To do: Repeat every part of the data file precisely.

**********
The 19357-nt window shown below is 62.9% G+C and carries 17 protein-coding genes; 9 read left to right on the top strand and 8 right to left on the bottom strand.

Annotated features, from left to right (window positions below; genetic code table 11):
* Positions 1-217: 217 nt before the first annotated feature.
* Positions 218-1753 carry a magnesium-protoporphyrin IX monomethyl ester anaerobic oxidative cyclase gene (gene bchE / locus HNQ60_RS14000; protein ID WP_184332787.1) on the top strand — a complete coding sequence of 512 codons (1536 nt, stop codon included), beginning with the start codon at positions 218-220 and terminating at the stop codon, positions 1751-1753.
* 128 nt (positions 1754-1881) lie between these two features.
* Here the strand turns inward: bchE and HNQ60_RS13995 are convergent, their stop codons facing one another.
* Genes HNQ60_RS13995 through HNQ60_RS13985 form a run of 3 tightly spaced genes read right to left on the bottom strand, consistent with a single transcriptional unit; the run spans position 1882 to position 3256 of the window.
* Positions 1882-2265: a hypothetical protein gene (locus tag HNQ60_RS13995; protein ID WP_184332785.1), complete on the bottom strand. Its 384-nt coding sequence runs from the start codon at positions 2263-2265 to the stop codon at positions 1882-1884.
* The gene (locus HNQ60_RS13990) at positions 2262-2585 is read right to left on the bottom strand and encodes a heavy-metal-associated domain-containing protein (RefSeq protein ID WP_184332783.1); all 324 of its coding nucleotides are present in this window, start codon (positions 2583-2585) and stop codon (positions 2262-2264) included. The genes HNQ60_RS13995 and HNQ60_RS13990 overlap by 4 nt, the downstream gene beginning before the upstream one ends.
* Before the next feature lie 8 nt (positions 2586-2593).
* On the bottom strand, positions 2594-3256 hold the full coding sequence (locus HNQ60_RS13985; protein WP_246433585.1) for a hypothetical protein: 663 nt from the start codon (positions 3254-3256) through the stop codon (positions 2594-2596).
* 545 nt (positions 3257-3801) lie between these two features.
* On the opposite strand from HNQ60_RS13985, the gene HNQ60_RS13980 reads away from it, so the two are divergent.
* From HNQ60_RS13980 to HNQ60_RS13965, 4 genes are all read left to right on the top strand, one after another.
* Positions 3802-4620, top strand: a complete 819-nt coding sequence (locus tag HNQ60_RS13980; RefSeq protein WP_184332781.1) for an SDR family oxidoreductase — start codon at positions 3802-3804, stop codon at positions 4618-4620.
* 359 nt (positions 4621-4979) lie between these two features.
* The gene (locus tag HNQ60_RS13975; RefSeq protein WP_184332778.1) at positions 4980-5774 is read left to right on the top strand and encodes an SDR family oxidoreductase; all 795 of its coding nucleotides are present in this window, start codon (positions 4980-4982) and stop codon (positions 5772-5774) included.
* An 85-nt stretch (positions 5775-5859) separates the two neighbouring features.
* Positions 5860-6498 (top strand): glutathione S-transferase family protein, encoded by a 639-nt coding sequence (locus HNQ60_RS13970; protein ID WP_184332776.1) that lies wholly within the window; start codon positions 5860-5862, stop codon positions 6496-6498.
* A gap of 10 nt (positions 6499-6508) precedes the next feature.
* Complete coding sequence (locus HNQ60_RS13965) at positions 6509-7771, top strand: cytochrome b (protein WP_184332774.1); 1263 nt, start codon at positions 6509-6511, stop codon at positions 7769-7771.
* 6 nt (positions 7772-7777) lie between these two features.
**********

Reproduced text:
The 19357-nt window shown below is 62.9% G+C and carries 17 protein-coding genes; 9 read left to right on the top strand and 8 right to left on the bottom strand.

Annotated features, from left to right (window positions below; genetic code table 11):
* Positions 1-217: 217 nt before the first annotated feature.
* Positions 218-1753 carry a magnesium-protoporphyrin IX monomethyl ester anaerobic oxidative cyclase gene (gene bchE / locus HNQ60_RS14000; protein ID WP_184332787.1) on the top strand — a complete coding sequence of 512 codons (1536 nt, stop codon included), beginning with the start codon at positions 218-220 and terminating at the stop codon, positions 1751-1753.
* 128 nt (positions 1754-1881) lie between these two features.
* Here the strand turns inward: bchE and HNQ60_RS13995 are convergent, their stop codons facing one another.
* Genes HNQ60_RS13995 through HNQ60_RS13985 form a run of 3 tightly spaced genes read right to left on the bottom strand, consistent with a single transcriptional unit; the run spans position 1882 to position 3256 of the window.
* Positions 1882-2265: a hypothetical protein gene (locus tag HNQ60_RS13995; protein ID WP_184332785.1), complete on the bottom strand. Its 384-nt coding sequence runs from the start codon at positions 2263-2265 to the stop codon at positions 1882-1884.
* The gene (locus HNQ60_RS13990) at positions 2262-2585 is read right to left on the bottom strand and encodes a heavy-metal-associated domain-containing protein (RefSeq protein ID WP_184332783.1); all 324 of its coding nucleotides are present in this window, start codon (positions 2583-2585) and stop codon (positions 2262-2264) included. The genes HNQ60_RS13995 and HNQ60_RS13990 overlap by 4 nt, the downstream gene beginning before the upstream one ends.
* Before the next feature lie 8 nt (positions 2586-2593).
* On the bottom strand, positions 2594-3256 hold the full coding sequence (locus HNQ60_RS13985; protein WP_246433585.1) for a hypothetical protein: 663 nt from the start codon (positions 3254-3256) through the stop codon (positions 2594-2596).
* 545 nt (positions 3257-3801) lie between these two features.
* On the opposite strand from HNQ60_RS13985, the gene HNQ60_RS13980 reads away from it, so the two are divergent.
* From HNQ60_RS13980 to HNQ60_RS13965, 4 genes are all read left to right on the top strand, one after another.
* Positions 3802-4620, top strand: a complete 819-nt coding sequence (locus tag HNQ60_RS13980; RefSeq protein WP_184332781.1) for an SDR family oxidoreductase — start codon at positions 3802-3804, stop codon at positions 4618-4620.
* 359 nt (positions 4621-4979) lie between these two features.
* The gene (locus tag HNQ60_RS13975; RefSeq protein WP_184332778.1) at positions 4980-5774 is read left to right on the top strand and encodes an SDR family oxidoreductase; all 795 of its coding nucleotides are present in this window, start codon (positions 4980-4982) and stop codon (positions 5772-5774) included.
* An 85-nt stretch (positions 5775-5859) separates the two neighbouring features.
* Positions 5860-6498 (top strand): glutathione S-transferase family protein, encoded by a 639-nt coding sequence (locus HNQ60_RS13970; protein ID WP_184332776.1) that lies wholly within the window; start codon positions 5860-5862, stop codon positions 6496-6498.
* A gap of 10 nt (positions 6499-6508) precedes the next feature.
* Complete coding sequence (locus HNQ60_RS13965) at positions 6509-7771, top strand: cytochrome b (protein WP_184332774.1); 1263 nt, start codon at positions 6509-6511, stop codon at positions 7769-7771.
* 6 nt (positions 7772-7777) lie between these two features.